Jehan Perera Colombo TelegraphThe 48th session of the UN Human Rights Council that started this week in Geneva will not be having any new UN resolutions with regard to Sri Lanka. This session will only see the UN High Commissioner for Human Rights, Michelle Bachelet make her report. But that report can set the direction for what will follow, with an EU assessment of the GSP Plus tariff privilege set for November. Sri Lanka is one of a handful of countries singled out for special attention as a follow up to the UNHRC resolution on Sri Lanka passed in March this year. This was not the scenario anticipated by the government last year in March when it withdrew from UNHRC Resolution 30/1 that was co-sponsored by its predecessor in October 2015. Despite the withdrawal, Sri Lanka has fallen into an unfavorable spotlight due to the new UNHRC Resolution 46/1 which was passed earlier this year over its objections by means of a vote.

Jehan Perera Colombo TelegraphThe presidential proclamation declaring a state of emergency did not immediately provoke a negative reaction. In his proclamation, President Gotabaya Rajapaksa stated that he was of the opinion this was necessary to ensure public security and maintenance of supplies and services essential to the life of the community in view of the prevailing emergency situation in Sri Lanka in the context of the COVID-19 pandemic. The media has been showing images of hoarded sugar stocks being unearthed and taken away by the security forces to be distributed to the public. But those who hoarded the sugar or any other item were not arrested and the government has apparently paid for their goods. These could have been done without declaration of emergency. It is unclear whether the power of the government with its 2/3 majority was inadequate to handle this crisis without the emergency.

Jehan Perera Colombo TelegraphThe government’s readiness to restart the reconciliation process and to engage with civil society organisations involved in it has been subject to both appreciation and scepticism. Those from civil society who have been involved have felt positively about the recent meetings they had with government leaders including President Gotabaya Rajapaksa. The president’s unexpected tweet that he would work with the UN to achieve lasting peace and reconciliation by implementing necessary institutional reforms came as a surprise as they were out of sync with the stances previously articulated by the government. Both the presidential and general elections that brought the government to power emphasized the enemies within and without rather than reconciliation.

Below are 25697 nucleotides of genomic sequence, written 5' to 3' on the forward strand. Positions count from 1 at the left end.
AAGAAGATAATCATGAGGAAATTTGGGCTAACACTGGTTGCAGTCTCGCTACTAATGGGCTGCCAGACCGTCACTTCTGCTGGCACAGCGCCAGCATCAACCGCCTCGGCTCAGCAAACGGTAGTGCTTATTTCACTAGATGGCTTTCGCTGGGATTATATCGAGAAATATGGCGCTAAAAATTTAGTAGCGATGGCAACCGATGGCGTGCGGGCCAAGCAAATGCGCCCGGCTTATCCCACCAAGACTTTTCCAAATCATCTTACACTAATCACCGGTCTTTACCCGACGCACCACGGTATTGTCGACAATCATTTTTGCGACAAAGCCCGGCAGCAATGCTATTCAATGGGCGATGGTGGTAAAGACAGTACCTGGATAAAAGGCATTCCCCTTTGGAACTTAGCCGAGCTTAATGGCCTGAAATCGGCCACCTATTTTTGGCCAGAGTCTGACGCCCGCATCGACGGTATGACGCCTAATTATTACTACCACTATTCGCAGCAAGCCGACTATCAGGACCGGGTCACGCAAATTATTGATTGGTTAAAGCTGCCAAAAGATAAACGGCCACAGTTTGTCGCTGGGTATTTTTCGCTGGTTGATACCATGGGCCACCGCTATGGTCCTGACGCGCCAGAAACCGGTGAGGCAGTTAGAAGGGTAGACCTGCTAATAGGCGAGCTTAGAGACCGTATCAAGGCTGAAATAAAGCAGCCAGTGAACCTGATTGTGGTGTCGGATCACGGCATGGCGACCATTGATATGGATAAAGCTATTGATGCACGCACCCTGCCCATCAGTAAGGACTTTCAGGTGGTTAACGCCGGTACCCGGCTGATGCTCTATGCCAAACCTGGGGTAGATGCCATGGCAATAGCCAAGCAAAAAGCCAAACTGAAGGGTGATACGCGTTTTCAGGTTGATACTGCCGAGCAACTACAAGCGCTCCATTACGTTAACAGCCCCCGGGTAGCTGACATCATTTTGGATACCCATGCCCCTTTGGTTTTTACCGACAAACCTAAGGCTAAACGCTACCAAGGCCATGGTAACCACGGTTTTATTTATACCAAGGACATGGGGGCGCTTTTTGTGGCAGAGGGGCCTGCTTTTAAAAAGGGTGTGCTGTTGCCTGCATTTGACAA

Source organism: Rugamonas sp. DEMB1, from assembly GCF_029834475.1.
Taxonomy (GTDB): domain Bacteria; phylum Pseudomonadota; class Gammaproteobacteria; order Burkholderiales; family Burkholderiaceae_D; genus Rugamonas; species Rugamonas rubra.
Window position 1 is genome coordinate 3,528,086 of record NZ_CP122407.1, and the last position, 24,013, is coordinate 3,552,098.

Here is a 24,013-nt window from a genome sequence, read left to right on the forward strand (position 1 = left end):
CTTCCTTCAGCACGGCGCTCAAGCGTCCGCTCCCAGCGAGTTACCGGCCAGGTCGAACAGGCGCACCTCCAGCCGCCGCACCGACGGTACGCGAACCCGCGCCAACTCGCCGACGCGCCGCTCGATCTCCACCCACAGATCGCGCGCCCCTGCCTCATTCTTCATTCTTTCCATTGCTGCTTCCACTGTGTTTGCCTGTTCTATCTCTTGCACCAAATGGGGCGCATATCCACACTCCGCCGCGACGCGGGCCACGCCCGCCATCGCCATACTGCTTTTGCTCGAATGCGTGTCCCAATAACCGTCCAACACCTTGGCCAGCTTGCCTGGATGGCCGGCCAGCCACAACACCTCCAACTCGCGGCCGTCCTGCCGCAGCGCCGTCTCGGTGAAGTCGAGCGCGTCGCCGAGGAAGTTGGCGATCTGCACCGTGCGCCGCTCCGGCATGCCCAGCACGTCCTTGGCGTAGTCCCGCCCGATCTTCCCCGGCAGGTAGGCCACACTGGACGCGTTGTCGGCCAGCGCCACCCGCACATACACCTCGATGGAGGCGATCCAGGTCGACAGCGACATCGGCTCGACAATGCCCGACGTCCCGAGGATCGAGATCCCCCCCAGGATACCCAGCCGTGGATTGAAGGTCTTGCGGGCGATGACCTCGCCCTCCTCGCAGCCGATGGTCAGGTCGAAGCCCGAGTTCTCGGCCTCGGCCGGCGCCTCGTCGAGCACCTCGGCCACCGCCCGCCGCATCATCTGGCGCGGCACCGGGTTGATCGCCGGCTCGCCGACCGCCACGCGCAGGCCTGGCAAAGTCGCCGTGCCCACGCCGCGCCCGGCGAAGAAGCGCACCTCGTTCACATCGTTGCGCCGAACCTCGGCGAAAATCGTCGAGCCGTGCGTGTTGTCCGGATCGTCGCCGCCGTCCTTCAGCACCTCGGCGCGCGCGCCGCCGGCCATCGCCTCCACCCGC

Jehan Perera Colombo TelegraphThere are indications that the government wishes to restart the reconciliation process that came to a halt with the defeat of the former government in November 2019 after four years of its rule and with many of its pledges unfulfilled. The victory of President Gotabaya Rajapaksa at the presidential elections brought the internationally backed reconciliation process to a halt. During the time of the previous government international experts set up offices, some even in the Prime Minister’s Office to work on reconciliation mechanisms. Two of them saw the light of day—the Office on Missing Persons and the Office for Reparations. However, the potentially most important one, the Truth-seeking Commission fell off the table due to the infighting between the former president and prime minister.

Jehan Perera Colombo TelegraphThe withdrawal of the Kotelawala National Defence Academy (KNDU) bill which was to be debated in parliament this week offers more time to the government to reconsider its plans for higher education. The bill generated opposition from multiple parties. Trade unions, including ones supportive of the government such as the GMOA, political parties and civil society groups united in their opposition to the increased role for the military that was explicit in the bill. Due to their success in the war sections within the government and military have come to the conclusion that the military model, with its emphasis on discipline, unity of purpose that arises from a clear top-down chain of command, and ready availability of large numbers to perform tasks at short order, is a desirable model for governance in Sri Lanka. The super performance of the military in performing record numbers of vaccinations in an orderly manner has provided further evidence of the positive role of the military.